The Power of Poetry in a World Gone Wrong

Exposing romance, rape and suppression in 21st century India

Blog Gauri

IT is not often that a modern author or poet is compared to English metaphysical classicists John Donne or Lord Byron… but this is one such occasion.

And it is even rarer for the new writer that English is her second language.

But a 23 year-old Indian woman is making her publishing debut with an incredible story of romance set in a society where women are degraded and abused daily.

With her first novel Gauri: A Sin Between My Legs, Saumyata Bisht has joined Anita Desai, Arundhati Roy, Kiran Desai and Anita Nair as a new and powerful voice for women in the Indian subcontinent.

Although written as a novel – a vehicle to protect the identities of people she knows – Gauri: A Sin Between My Legs is a gripping insight into a world rarely seen in the West.

At times the book reads like a brilliant work of romance, and in places is poetic in a form that Donne, Shelley or Byron would recognise. Above all else it is a tale of purity, love and romance in a world gone wrong… almost Blakean in its beauty as an innocent young girl is corrupted by men into a world of experience.

And somehow, through the use of her own poetry, Saumyata taps into a vein that is at once beautiful but also searching for the truth about the world she lives in.

How would the cedar have its fragrance?

The pines their cones?

The marigold its orange?

The goddess Kasar her purity?

The River Kosi its depth?

How would winds blow?

The kafal ripen?

The Harela bring harvest?

How would the birds sing?

The leopard leap?

The Himalayas be at rest?

What would the world be without you?

What would I be without you?

How would the sun shine?

How would the night prevail?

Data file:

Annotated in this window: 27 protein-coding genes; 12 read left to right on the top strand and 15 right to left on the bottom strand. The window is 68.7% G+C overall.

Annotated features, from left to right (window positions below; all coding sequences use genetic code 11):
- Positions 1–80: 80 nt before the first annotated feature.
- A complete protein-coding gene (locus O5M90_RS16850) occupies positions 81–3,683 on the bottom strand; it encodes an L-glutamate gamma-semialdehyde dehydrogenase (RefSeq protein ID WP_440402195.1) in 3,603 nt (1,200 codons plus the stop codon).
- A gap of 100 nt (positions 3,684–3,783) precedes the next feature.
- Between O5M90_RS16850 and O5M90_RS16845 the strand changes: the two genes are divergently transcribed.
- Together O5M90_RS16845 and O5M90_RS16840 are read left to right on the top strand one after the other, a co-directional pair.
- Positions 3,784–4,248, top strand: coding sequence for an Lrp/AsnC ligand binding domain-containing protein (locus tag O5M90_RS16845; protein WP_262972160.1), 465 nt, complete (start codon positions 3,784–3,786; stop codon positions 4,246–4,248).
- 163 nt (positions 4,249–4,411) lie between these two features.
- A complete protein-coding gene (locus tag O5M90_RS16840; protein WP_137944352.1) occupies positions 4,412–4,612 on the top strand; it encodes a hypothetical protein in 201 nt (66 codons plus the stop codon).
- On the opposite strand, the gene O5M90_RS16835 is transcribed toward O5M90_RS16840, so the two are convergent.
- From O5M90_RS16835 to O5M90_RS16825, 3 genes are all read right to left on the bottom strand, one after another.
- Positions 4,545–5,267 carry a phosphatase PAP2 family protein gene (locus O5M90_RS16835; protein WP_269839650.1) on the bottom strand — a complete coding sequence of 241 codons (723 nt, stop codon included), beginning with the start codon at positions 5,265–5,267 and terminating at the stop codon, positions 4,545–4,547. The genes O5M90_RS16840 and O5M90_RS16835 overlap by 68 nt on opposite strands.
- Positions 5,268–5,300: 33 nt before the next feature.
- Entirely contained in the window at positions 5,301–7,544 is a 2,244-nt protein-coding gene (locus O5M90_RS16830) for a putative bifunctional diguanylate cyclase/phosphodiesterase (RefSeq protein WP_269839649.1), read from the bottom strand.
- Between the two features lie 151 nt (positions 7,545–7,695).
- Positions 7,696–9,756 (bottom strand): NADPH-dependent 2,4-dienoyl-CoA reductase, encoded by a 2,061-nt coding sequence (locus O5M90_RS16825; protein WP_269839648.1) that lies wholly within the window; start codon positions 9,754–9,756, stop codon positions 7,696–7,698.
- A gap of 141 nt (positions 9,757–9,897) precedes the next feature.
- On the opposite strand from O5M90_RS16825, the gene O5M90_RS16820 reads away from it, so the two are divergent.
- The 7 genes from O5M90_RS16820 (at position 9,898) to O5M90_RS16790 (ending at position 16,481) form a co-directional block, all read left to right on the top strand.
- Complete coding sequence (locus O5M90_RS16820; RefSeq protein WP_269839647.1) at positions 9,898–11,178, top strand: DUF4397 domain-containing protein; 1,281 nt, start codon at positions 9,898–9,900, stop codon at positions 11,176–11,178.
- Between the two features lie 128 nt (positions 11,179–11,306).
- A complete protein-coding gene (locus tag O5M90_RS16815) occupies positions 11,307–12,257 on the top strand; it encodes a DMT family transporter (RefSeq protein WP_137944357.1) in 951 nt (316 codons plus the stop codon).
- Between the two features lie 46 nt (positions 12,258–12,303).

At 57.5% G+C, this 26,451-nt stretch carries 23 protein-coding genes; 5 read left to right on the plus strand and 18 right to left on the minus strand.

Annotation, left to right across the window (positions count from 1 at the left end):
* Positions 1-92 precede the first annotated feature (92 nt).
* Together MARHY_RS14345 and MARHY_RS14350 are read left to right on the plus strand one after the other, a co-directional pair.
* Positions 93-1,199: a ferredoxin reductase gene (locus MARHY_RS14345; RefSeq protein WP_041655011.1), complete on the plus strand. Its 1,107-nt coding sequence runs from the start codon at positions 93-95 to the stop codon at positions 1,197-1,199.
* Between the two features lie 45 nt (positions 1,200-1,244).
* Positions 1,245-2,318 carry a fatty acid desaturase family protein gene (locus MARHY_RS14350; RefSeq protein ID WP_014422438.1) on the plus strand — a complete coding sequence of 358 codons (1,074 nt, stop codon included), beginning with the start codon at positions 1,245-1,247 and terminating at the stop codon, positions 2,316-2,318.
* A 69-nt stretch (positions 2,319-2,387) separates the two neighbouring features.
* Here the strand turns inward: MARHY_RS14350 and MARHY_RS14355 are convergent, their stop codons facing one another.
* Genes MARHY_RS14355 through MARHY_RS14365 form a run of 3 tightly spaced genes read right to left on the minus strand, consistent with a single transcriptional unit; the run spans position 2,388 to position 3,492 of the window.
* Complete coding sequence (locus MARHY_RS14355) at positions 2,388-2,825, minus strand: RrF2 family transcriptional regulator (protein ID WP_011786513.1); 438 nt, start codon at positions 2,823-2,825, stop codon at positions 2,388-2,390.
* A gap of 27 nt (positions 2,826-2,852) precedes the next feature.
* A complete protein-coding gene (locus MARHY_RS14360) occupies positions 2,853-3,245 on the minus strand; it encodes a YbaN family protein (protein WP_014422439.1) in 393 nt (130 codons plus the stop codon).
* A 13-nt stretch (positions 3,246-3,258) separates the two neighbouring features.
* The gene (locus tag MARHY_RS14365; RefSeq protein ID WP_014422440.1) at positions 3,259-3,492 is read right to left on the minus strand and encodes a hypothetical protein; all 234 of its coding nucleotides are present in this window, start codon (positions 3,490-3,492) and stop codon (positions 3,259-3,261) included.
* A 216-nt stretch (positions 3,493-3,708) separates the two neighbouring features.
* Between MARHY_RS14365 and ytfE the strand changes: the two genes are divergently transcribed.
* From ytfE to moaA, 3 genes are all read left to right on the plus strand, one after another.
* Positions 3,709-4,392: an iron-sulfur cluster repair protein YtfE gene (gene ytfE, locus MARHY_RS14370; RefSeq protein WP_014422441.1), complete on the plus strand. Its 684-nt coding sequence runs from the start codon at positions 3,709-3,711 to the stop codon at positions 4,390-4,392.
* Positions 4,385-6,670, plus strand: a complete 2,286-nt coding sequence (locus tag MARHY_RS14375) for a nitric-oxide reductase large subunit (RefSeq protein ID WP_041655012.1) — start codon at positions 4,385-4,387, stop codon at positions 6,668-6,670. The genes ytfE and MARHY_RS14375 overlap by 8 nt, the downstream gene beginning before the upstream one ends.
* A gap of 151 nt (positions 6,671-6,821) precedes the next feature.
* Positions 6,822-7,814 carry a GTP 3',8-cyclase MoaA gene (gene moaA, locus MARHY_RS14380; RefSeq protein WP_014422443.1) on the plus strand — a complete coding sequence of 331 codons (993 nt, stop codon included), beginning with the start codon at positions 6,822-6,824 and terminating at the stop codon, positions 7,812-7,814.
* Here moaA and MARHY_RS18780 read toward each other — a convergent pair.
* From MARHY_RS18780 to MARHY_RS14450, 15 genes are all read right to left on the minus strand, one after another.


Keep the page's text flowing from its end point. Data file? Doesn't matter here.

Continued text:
Without your smile,

Without your eyes,

Without your being?

(Gauri: A Sin Between My Legs, Chapter 3)

 

Blog Saumyata 3

 

Saumyata Bisht: a passion to tell a true story

 

Saumyata is the daughter of a college principal and a native Hindi speaker, but since early childhood taught herself English and immersed herself in English literature, while slowly observing the suppression and abuse of fellow Indian women.

She sees herself as a writer, a poet and a storyteller rather than a campaigner or activist for emancipation.

Yet it is deep indignation at the society in which she was raised, which ignites her storytelling passion.

“There’s no denying that we still are grappled in the webs of patriarchy,” she says.

“Women are still expected to follow a certain path and protect her ‘sacredness’.

“Most girls are uneducated and even falling in love with a man from a different caste is considered a sin, for which punishment is severe.”

“The beauty of life, the purity of love, the rawness of nature and subtle nuances in the human character warms my spirit and moves my pen to capture them,” explains Saumyata.

We just breathe, until someone takes the breath away.

Our hearts just beat, until someone makes it jump.